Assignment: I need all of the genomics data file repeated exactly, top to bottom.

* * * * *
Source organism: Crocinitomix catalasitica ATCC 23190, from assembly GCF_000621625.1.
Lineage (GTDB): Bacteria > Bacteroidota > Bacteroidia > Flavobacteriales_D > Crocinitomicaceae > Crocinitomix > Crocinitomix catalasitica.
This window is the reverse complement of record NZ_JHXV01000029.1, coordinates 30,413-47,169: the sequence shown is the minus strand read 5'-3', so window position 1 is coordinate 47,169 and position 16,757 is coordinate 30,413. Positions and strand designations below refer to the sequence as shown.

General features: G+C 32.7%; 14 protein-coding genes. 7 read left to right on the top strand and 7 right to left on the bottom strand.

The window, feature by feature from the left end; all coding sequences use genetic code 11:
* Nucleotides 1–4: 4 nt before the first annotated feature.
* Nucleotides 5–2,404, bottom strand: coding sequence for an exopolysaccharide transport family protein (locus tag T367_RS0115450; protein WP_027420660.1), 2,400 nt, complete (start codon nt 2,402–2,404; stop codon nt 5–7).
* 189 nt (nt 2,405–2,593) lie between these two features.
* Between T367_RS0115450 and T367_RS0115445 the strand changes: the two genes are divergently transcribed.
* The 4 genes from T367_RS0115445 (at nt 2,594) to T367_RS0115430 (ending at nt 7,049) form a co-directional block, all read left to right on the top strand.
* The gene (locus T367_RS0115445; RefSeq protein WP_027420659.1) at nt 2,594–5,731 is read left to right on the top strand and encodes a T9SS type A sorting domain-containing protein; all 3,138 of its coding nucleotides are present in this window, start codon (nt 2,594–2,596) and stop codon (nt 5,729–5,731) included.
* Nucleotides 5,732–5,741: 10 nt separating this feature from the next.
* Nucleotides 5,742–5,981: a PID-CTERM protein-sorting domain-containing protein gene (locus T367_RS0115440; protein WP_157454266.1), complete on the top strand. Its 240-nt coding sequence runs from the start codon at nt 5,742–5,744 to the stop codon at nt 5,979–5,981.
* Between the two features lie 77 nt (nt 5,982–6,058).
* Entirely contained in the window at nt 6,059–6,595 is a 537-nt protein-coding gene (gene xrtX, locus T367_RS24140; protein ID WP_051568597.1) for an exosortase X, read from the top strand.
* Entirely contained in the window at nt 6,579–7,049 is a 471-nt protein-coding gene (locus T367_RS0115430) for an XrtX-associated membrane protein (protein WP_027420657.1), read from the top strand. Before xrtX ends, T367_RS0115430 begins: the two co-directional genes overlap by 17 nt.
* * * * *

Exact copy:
Source organism: Crocinitomix catalasitica ATCC 23190, from assembly GCF_000621625.1.
Lineage (GTDB): Bacteria > Bacteroidota > Bacteroidia > Flavobacteriales_D > Crocinitomicaceae > Crocinitomix > Crocinitomix catalasitica.
This window is the reverse complement of record NZ_JHXV01000029.1, coordinates 30,413-47,169: the sequence shown is the minus strand read 5'-3', so window position 1 is coordinate 47,169 and position 16,757 is coordinate 30,413. Positions and strand designations below refer to the sequence as shown.

General features: G+C 32.7%; 14 protein-coding genes. 7 read left to right on the top strand and 7 right to left on the bottom strand.

The window, feature by feature from the left end; all coding sequences use genetic code 11:
* Nucleotides 1–4: 4 nt before the first annotated feature.
* Nucleotides 5–2,404, bottom strand: coding sequence for an exopolysaccharide transport family protein (locus tag T367_RS0115450; protein WP_027420660.1), 2,400 nt, complete (start codon nt 2,402–2,404; stop codon nt 5–7).
* 189 nt (nt 2,405–2,593) lie between these two features.
* Between T367_RS0115450 and T367_RS0115445 the strand changes: the two genes are divergently transcribed.
* The 4 genes from T367_RS0115445 (at nt 2,594) to T367_RS0115430 (ending at nt 7,049) form a co-directional block, all read left to right on the top strand.
* The gene (locus T367_RS0115445; RefSeq protein WP_027420659.1) at nt 2,594–5,731 is read left to right on the top strand and encodes a T9SS type A sorting domain-containing protein; all 3,138 of its coding nucleotides are present in this window, start codon (nt 2,594–2,596) and stop codon (nt 5,729–5,731) included.
* Nucleotides 5,732–5,741: 10 nt separating this feature from the next.
* Nucleotides 5,742–5,981: a PID-CTERM protein-sorting domain-containing protein gene (locus T367_RS0115440; protein WP_157454266.1), complete on the top strand. Its 240-nt coding sequence runs from the start codon at nt 5,742–5,744 to the stop codon at nt 5,979–5,981.
* Between the two features lie 77 nt (nt 5,982–6,058).
* Entirely contained in the window at nt 6,059–6,595 is a 537-nt protein-coding gene (gene xrtX, locus T367_RS24140; protein ID WP_051568597.1) for an exosortase X, read from the top strand.
* Entirely contained in the window at nt 6,579–7,049 is a 471-nt protein-coding gene (locus T367_RS0115430) for an XrtX-associated membrane protein (protein WP_027420657.1), read from the top strand. Before xrtX ends, T367_RS0115430 begins: the two co-directional genes overlap by 17 nt.